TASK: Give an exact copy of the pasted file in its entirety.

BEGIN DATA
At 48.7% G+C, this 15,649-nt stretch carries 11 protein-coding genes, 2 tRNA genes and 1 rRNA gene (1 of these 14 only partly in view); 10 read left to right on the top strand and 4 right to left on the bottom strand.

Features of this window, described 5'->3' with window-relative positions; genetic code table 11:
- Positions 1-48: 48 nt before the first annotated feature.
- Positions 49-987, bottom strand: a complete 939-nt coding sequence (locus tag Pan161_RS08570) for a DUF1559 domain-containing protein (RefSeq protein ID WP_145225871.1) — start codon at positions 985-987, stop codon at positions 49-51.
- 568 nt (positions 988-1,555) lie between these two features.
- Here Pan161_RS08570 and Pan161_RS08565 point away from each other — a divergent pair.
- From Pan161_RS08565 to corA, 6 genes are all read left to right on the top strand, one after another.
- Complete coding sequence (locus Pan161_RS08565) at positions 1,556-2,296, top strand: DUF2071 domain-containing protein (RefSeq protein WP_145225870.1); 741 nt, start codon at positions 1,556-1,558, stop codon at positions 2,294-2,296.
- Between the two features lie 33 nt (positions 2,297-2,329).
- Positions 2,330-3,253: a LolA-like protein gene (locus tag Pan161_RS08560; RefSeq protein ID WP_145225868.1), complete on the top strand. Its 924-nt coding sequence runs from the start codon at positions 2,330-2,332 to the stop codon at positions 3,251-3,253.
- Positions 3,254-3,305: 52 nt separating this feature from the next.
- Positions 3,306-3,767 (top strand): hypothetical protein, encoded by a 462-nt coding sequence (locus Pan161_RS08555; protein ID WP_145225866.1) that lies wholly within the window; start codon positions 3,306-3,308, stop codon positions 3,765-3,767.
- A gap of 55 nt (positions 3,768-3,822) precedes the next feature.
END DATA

At 48.7% G+C, this 15,649-nt stretch carries 11 protein-coding genes, 2 tRNA genes and 1 rRNA gene (1 of these 14 only partly in view); 10 read left to right on the top strand and 4 right to left on the bottom strand.

Features of this window, described 5'->3' with window-relative positions; genetic code table 11:
- Positions 1-48: 48 nt before the first annotated feature.
- Positions 49-987, bottom strand: a complete 939-nt coding sequence (locus tag Pan161_RS08570) for a DUF1559 domain-containing protein (RefSeq protein ID WP_145225871.1) — start codon at positions 985-987, stop codon at positions 49-51.
- 568 nt (positions 988-1,555) lie between these two features.
- Here Pan161_RS08570 and Pan161_RS08565 point away from each other — a divergent pair.
- From Pan161_RS08565 to corA, 6 genes are all read left to right on the top strand, one after another.
- Complete coding sequence (locus Pan161_RS08565) at positions 1,556-2,296, top strand: DUF2071 domain-containing protein (RefSeq protein WP_145225870.1); 741 nt, start codon at positions 1,556-1,558, stop codon at positions 2,294-2,296.
- Between the two features lie 33 nt (positions 2,297-2,329).
- Positions 2,330-3,253: a LolA-like protein gene (locus tag Pan161_RS08560; RefSeq protein ID WP_145225868.1), complete on the top strand. Its 924-nt coding sequence runs from the start codon at positions 2,330-2,332 to the stop codon at positions 3,251-3,253.
- Positions 3,254-3,305: 52 nt separating this feature from the next.
- Positions 3,306-3,767 (top strand): hypothetical protein, encoded by a 462-nt coding sequence (locus Pan161_RS08555; protein ID WP_145225866.1) that lies wholly within the window; start codon positions 3,306-3,308, stop codon positions 3,765-3,767.
- A gap of 55 nt (positions 3,768-3,822) precedes the next feature.